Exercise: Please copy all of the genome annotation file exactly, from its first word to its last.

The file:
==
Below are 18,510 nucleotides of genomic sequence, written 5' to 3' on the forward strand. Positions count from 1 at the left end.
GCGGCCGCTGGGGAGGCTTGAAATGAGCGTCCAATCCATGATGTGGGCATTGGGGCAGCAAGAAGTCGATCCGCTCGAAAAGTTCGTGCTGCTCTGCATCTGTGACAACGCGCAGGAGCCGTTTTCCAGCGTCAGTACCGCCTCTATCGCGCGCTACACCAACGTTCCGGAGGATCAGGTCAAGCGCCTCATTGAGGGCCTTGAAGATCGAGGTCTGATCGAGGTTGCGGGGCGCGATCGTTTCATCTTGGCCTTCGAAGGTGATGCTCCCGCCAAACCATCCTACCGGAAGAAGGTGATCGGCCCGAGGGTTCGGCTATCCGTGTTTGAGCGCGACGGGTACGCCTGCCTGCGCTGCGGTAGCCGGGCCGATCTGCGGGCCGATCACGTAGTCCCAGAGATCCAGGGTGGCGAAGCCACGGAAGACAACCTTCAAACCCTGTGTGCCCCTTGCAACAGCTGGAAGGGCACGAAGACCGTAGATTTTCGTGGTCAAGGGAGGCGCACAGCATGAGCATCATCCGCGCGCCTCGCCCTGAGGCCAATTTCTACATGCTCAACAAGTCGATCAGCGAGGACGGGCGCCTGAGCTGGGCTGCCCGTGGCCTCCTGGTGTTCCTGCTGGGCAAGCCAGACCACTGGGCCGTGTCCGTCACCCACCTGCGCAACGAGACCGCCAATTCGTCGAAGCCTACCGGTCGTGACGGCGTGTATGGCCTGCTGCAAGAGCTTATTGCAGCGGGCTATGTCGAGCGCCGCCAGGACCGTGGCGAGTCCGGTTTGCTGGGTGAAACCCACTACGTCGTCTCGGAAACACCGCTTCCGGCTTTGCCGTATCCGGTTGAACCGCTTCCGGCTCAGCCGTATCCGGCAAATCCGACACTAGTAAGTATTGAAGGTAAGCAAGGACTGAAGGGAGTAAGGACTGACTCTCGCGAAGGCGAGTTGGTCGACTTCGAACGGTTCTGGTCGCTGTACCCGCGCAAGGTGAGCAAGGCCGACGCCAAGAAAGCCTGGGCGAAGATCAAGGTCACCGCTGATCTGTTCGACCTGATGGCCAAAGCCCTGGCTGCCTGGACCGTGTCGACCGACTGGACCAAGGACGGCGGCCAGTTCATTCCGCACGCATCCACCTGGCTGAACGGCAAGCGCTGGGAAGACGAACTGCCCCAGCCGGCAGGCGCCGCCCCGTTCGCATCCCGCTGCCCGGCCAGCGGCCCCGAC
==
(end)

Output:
Below are 18,510 nucleotides of genomic sequence, written 5' to 3' on the forward strand. Positions count from 1 at the left end.
GCGGCCGCTGGGGAGGCTTGAAATGAGCGTCCAATCCATGATGTGGGCATTGGGGCAGCAAGAAGTCGATCCGCTCGAAAAGTTCGTGCTGCTCTGCATCTGTGACAACGCGCAGGAGCCGTTTTCCAGCGTCAGTACCGCCTCTATCGCGCGCTACACCAACGTTCCGGAGGATCAGGTCAAGCGCCTCATTGAGGGCCTTGAAGATCGAGGTCTGATCGAGGTTGCGGGGCGCGATCGTTTCATCTTGGCCTTCGAAGGTGATGCTCCCGCCAAACCATCCTACCGGAAGAAGGTGATCGGCCCGAGGGTTCGGCTATCCGTGTTTGAGCGCGACGGGTACGCCTGCCTGCGCTGCGGTAGCCGGGCCGATCTGCGGGCCGATCACGTAGTCCCAGAGATCCAGGGTGGCGAAGCCACGGAAGACAACCTTCAAACCCTGTGTGCCCCTTGCAACAGCTGGAAGGGCACGAAGACCGTAGATTTTCGTGGTCAAGGGAGGCGCACAGCATGAGCATCATCCGCGCGCCTCGCCCTGAGGCCAATTTCTACATGCTCAACAAGTCGATCAGCGAGGACGGGCGCCTGAGCTGGGCTGCCCGTGGCCTCCTGGTGTTCCTGCTGGGCAAGCCAGACCACTGGGCCGTGTCCGTCACCCACCTGCGCAACGAGACCGCCAATTCGTCGAAGCCTACCGGTCGTGACGGCGTGTATGGCCTGCTGCAAGAGCTTATTGCAGCGGGCTATGTCGAGCGCCGCCAGGACCGTGGCGAGTCCGGTTTGCTGGGTGAAACCCACTACGTCGTCTCGGAAACACCGCTTCCGGCTTTGCCGTATCCGGTTGAACCGCTTCCGGCTCAGCCGTATCCGGCAAATCCGACACTAGTAAGTATTGAAGGTAAGCAAGGACTGAAGGGAGTAAGGACTGACTCTCGCGAAGGCGAGTTGGTCGACTTCGAACGGTTCTGGTCGCTGTACCCGCGCAAGGTGAGCAAGGCCGACGCCAAGAAAGCCTGGGCGAAGATCAAGGTCACCGCTGATCTGTTCGACCTGATGGCCAAAGCCCTGGCTGCCTGGACCGTGTCGACCGACTGGACCAAGGACGGCGGCCAGTTCATTCCGCACGCATCCACCTGGCTGAACGGCAAGCGCTGGGAAGACGAACTGCCCCAGCCGGCAGGCGCCGCCCCGTTCGCATCCCGCTGCCCGGCCAGCGGCCCCGAC